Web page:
@acclimedia – “The only way for me is to exit Twhirl and close the Twitter and search.twitter.com tabs. Too tempting otherwise.”
@jankoonline – “You absolutely have to shut it down so you can concentrate. No other alternative. It sucks your time away from you!”
Interesting to see how many of them use some sort of ‘timer’.
4. Keep on Topic
Having identified WHY you’re using Twitter in point #1 above you now have a framework for staying on track. The hard part is staying disciplined and undistracted in your use of Twitter.
My own approach with keeping on topic is to not be too hard on myself but to keep the majority of what I Tweet to the topics that I’ve set for myself to Tweet about. This means that I do at times touch on more personal topics (what I’m doing socially, family stuff etc) but attempt to keep most of my tweeting to the topics of blogging, twitter, social media etc.
Of course how much you allow yourself to get personal and off topic will vary from person to person and will depend upon what you set your goals as in step #1.
@drflower – “Tweet with a purpose and a theme…use the 80/20 rule. 80% purpose 20% other.”
@ajlovesya – “make twitter productive by focusing on all tweets related to my business/blog/sector.”
5. Leverage it to Your Own Property
One last tip that I’ll give is to not just invest your online time into Twitter but to develop your own online home of some kind. The problem with investing all of your online efforts into Twitter is that you could well be investing yourself into something that will not have lasting value. While we’re seeing Twitter grow in popularity at the moment it is bound to have its ups and downs in popularity. It is also bound to have ups and downs in terms of how much you’re interested in it too.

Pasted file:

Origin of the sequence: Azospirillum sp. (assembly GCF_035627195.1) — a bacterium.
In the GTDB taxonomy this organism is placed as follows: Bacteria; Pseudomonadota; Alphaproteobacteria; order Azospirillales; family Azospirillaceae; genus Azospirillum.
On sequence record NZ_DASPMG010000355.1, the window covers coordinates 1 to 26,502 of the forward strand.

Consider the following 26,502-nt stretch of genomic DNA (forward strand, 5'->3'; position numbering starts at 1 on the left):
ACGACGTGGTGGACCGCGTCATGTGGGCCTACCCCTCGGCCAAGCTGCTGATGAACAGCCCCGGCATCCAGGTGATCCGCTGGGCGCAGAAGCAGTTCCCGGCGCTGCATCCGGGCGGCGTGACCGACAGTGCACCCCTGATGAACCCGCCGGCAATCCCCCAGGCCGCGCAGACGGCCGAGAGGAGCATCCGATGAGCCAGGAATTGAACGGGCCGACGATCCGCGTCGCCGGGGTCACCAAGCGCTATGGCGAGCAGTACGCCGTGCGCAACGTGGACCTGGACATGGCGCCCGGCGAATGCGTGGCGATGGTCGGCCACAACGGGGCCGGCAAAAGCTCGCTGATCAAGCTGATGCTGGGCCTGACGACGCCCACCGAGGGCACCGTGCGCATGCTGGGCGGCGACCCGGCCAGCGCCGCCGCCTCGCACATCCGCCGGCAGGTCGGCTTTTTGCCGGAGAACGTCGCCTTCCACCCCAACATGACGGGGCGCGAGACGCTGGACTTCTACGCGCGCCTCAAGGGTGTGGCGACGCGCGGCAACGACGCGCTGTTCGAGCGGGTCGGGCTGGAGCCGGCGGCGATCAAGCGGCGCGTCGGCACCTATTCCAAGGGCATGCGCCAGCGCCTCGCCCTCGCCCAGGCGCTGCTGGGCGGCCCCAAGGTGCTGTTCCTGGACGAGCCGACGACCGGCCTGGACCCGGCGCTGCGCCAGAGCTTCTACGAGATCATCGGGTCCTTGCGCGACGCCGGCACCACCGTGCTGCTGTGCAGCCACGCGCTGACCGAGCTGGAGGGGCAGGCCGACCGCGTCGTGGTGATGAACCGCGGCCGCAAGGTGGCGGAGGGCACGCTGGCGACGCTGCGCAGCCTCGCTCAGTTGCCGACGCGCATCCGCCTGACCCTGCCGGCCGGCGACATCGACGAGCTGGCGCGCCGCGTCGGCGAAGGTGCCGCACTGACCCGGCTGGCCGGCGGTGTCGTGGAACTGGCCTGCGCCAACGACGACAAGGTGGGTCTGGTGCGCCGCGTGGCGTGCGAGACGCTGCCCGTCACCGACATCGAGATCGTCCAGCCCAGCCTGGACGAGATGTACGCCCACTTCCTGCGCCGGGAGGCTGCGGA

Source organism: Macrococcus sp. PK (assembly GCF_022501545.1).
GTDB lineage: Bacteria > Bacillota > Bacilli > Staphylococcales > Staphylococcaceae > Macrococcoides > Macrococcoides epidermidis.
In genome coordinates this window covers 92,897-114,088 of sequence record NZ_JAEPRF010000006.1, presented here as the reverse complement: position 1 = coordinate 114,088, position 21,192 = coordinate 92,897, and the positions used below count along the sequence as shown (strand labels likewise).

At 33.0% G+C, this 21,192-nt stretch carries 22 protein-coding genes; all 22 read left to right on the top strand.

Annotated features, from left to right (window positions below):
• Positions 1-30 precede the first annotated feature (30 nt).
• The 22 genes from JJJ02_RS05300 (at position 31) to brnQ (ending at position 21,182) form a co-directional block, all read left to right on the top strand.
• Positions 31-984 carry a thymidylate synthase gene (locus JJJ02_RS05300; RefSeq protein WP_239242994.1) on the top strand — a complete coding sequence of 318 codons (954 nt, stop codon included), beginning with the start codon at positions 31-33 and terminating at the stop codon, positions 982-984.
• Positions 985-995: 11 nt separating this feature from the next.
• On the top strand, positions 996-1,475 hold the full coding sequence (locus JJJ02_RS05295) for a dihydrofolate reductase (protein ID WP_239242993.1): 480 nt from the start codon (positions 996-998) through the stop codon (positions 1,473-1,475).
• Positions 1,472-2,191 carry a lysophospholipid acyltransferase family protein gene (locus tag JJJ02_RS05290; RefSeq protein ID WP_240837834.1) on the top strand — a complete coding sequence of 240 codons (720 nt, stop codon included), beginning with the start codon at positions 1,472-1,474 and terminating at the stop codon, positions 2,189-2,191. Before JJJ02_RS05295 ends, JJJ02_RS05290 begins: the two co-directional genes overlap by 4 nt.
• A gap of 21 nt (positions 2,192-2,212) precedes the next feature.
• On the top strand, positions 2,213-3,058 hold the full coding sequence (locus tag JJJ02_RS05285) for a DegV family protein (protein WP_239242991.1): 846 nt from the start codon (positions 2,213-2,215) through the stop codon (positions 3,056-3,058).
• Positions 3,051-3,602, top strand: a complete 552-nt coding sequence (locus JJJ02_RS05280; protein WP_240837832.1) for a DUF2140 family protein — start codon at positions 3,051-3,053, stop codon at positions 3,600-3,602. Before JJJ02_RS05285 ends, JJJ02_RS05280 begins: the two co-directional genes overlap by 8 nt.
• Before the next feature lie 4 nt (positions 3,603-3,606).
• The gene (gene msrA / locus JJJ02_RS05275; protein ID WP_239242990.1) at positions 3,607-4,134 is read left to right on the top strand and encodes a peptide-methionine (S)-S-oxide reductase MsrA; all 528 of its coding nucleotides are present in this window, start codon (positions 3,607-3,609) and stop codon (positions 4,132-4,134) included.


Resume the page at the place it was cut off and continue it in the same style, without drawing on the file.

What happens when you lose interest in Twitter or when (heaven forbid) it dies as a platform or becomes unpopular? All the time and energy that you put into building your Twitter profile up could have been largely wasted unless you’ve found a way to create a place to connect with your followers outside of Twitter.
I recommend doing this not just on another social network but to build something of your own – on your own domain if possible. Whether it be a blog, a lifestreaming page, a static home page or some other type of website – having your own home means you have control over it and are investing something that you will always be able to determine how it is used.
Don’t be afraid to invest time into Twitter (and other social media sites) but also consider what you’re building online that might last beyond Twitter. For more on this – I’ve written a little more on how I use social media sites like Twitter as ‘outposts’ and my own blogs as ‘home bases’.
A Few More Tips from My Followers
@dalesio – “Don’t follow too many people. Too many people will create noise and will distract your from the real conversation.”
@malcolli – “Great topic! I use groups on Tweetdeck while at work. Pay attention to certain group alerts only to avoid too much wastage.”
@Gayla – “I use search 4 keywords & tagged favs 2 speed up when short on time”
@hnuttall – “I consider whether my current task requires my full attention. I only sign into Twitter when I can afford distractions.”
@ashtynevans – “Its all about prioritizing. I try to use Twitter time as a reward for tasks completed if I get things done I get more time here”